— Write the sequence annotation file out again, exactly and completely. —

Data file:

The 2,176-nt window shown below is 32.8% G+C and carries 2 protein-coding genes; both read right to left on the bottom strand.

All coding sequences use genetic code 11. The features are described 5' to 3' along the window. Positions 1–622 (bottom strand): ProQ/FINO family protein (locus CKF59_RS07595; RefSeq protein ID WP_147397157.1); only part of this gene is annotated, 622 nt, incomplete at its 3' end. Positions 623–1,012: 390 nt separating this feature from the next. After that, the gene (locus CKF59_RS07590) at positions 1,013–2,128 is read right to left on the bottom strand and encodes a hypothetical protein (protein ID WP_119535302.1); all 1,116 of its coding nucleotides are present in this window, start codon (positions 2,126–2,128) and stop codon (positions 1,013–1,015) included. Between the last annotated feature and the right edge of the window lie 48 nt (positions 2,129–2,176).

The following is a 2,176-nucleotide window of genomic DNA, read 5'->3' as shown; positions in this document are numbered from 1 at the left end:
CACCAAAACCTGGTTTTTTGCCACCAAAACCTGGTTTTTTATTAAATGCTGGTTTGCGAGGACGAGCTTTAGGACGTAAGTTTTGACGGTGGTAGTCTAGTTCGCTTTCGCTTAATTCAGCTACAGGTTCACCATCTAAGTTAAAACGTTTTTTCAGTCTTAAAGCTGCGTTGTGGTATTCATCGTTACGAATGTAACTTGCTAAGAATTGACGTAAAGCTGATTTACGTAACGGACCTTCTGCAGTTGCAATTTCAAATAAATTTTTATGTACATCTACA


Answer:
The 2,176-nt window shown below is 32.8% G+C and carries 2 protein-coding genes; both read right to left on the bottom strand.

All coding sequences use genetic code 11. The features are described 5' to 3' along the window. Positions 1–622 (bottom strand): ProQ/FINO family protein (locus CKF59_RS07595; RefSeq protein ID WP_147397157.1); only part of this gene is annotated, 622 nt, incomplete at its 3' end. Positions 623–1,012: 390 nt separating this feature from the next. After that, the gene (locus CKF59_RS07590) at positions 1,013–2,128 is read right to left on the bottom strand and encodes a hypothetical protein (protein ID WP_119535302.1); all 1,116 of its coding nucleotides are present in this window, start codon (positions 2,126–2,128) and stop codon (positions 1,013–1,015) included. Between the last annotated feature and the right edge of the window lie 48 nt (positions 2,129–2,176).

The following is a 2,176-nucleotide window of genomic DNA, read 5'->3' as shown; positions in this document are numbered from 1 at the left end:
CACCAAAACCTGGTTTTTTGCCACCAAAACCTGGTTTTTTATTAAATGCTGGTTTGCGAGGACGAGCTTTAGGACGTAAGTTTTGACGGTGGTAGTCTAGTTCGCTTTCGCTTAATTCAGCTACAGGTTCACCATCTAAGTTAAAACGTTTTTTCAGTCTTAAAGCTGCGTTGTGGTATTCATCGTTACGAATGTAACTTGCTAAGAATTGACGTAAAGCTGATTTACGTAACGGACCTTCTGCAGTTGCAATTTCAAATAAATTTTTATGTACATCTACA